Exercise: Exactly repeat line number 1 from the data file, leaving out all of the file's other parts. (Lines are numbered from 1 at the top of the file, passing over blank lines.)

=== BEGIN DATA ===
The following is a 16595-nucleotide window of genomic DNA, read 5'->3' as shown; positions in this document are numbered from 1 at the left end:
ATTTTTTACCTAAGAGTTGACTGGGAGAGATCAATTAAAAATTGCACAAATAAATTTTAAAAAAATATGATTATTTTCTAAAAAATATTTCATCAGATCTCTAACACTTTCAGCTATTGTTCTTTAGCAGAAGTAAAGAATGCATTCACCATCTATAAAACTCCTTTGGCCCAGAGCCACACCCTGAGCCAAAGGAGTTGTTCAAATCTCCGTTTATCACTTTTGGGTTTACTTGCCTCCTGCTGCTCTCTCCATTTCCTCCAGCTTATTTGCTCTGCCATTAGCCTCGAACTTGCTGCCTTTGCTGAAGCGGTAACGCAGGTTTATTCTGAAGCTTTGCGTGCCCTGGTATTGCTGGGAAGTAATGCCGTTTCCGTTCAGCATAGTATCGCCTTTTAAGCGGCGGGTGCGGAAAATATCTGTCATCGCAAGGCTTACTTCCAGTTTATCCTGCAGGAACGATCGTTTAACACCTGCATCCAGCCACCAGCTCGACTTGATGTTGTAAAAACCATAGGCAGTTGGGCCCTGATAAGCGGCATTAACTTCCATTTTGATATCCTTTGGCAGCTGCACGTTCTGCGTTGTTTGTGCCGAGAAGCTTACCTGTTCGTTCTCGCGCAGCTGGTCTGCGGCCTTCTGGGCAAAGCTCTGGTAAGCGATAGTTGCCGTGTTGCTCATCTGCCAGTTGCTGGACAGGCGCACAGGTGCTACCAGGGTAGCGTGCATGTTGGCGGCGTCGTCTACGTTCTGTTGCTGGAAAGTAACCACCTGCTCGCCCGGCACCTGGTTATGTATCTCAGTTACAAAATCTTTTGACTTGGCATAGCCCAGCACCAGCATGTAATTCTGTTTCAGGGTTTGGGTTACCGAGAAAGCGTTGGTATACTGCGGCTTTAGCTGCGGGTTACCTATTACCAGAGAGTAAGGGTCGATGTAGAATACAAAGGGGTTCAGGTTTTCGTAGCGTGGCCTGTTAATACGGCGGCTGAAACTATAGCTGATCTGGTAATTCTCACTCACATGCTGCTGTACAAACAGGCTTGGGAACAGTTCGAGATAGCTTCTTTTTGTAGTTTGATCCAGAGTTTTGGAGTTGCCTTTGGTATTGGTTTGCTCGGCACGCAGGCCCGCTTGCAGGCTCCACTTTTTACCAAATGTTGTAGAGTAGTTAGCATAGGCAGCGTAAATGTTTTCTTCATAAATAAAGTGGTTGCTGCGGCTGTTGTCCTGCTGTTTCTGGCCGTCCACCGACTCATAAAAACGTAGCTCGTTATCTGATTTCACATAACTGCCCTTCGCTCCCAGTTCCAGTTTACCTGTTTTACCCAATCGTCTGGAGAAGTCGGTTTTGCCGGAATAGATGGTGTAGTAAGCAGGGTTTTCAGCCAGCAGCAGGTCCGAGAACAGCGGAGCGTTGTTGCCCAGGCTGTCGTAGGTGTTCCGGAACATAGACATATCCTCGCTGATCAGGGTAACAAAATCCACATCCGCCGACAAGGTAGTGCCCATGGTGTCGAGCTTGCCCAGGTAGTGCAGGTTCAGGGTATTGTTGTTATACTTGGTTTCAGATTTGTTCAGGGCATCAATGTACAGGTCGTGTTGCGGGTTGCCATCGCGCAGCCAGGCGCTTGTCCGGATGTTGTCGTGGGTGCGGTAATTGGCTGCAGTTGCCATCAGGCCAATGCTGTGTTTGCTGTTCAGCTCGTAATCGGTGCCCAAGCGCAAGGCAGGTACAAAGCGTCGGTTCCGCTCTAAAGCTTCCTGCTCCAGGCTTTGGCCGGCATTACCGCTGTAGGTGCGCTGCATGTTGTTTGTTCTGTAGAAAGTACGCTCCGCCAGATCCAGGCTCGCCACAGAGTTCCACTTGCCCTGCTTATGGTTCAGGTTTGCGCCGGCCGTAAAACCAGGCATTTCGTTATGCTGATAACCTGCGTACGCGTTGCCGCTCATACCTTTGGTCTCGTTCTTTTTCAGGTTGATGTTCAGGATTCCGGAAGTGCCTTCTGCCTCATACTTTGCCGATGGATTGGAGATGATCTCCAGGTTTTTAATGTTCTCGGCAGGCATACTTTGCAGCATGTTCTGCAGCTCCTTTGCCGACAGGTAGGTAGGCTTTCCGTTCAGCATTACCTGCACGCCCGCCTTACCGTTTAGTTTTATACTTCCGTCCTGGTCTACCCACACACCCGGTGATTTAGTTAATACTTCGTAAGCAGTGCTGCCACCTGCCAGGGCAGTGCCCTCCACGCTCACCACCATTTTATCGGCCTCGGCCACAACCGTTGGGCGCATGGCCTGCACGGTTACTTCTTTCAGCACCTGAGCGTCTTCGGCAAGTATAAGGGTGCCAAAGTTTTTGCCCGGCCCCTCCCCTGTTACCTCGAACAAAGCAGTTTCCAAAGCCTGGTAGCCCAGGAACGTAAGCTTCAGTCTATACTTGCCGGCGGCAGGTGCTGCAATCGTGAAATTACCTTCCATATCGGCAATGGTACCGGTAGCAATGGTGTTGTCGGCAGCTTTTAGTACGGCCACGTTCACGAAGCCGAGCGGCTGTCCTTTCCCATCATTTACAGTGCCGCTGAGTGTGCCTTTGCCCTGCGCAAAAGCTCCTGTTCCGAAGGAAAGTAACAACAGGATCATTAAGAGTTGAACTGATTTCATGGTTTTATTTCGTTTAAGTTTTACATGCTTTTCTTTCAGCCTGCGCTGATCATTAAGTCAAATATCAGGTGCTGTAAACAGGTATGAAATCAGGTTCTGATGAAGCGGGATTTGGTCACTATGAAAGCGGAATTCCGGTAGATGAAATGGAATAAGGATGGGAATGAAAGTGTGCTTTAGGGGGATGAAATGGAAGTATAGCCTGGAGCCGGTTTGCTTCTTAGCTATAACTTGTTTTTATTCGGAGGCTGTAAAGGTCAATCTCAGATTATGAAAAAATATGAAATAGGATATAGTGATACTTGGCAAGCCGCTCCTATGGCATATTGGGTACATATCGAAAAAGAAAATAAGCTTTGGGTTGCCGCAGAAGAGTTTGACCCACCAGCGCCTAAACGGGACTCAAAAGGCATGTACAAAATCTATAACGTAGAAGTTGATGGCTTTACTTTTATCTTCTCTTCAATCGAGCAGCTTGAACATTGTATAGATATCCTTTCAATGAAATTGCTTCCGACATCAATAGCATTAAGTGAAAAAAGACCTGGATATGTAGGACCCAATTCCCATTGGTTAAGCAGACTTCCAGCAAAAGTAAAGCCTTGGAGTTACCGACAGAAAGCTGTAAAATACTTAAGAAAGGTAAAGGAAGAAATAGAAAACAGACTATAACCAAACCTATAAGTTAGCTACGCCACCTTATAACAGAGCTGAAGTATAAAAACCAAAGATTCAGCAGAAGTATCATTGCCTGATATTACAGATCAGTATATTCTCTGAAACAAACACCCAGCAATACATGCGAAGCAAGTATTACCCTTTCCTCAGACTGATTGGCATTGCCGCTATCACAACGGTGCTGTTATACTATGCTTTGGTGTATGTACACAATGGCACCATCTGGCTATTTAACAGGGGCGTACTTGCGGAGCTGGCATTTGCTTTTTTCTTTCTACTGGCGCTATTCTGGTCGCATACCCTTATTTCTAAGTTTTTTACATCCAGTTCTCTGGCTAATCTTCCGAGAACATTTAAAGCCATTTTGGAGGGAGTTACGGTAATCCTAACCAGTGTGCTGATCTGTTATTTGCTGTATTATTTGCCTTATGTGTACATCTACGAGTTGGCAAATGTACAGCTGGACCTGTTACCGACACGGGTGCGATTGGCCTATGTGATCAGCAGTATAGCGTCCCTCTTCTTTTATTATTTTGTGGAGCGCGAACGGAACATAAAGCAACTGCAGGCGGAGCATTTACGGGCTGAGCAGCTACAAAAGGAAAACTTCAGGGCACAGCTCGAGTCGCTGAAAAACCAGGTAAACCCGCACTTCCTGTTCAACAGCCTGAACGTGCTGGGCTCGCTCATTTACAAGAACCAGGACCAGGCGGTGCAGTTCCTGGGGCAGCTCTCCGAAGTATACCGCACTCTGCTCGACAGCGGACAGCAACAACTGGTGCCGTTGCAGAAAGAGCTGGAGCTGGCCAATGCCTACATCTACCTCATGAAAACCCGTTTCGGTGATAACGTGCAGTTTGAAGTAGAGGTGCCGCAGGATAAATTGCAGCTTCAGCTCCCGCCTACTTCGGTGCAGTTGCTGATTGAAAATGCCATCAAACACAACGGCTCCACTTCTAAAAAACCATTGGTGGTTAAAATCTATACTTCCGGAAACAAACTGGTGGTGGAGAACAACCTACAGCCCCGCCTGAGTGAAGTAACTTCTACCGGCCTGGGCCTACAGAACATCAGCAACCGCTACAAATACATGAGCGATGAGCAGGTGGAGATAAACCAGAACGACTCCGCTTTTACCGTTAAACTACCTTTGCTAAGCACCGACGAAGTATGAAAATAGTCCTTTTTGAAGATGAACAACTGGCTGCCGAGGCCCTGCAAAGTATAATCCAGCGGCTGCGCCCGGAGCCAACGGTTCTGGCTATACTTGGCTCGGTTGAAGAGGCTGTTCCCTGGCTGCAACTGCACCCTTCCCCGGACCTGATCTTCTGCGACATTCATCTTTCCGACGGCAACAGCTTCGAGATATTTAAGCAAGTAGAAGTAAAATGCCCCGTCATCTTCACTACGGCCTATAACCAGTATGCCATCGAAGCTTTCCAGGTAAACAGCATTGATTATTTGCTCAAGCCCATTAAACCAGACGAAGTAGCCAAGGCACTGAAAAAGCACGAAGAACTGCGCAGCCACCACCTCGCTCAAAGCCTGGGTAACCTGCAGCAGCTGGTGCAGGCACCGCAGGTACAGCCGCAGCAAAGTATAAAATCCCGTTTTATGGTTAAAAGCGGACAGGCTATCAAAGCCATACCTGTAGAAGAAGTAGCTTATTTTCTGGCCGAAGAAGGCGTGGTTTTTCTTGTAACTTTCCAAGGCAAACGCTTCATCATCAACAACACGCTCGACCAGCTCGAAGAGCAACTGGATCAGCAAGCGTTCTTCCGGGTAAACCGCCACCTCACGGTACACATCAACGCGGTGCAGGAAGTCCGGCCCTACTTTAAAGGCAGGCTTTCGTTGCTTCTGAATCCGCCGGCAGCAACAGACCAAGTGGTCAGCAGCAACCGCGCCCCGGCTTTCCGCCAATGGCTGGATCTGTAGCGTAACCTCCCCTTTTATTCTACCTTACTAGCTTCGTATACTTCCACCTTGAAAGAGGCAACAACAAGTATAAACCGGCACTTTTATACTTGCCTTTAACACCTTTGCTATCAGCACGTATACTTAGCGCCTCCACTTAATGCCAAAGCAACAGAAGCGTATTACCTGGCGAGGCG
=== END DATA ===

The following is a 16595-nucleotide window of genomic DNA, read 5'->3' as shown; positions in this document are numbered from 1 at the left end: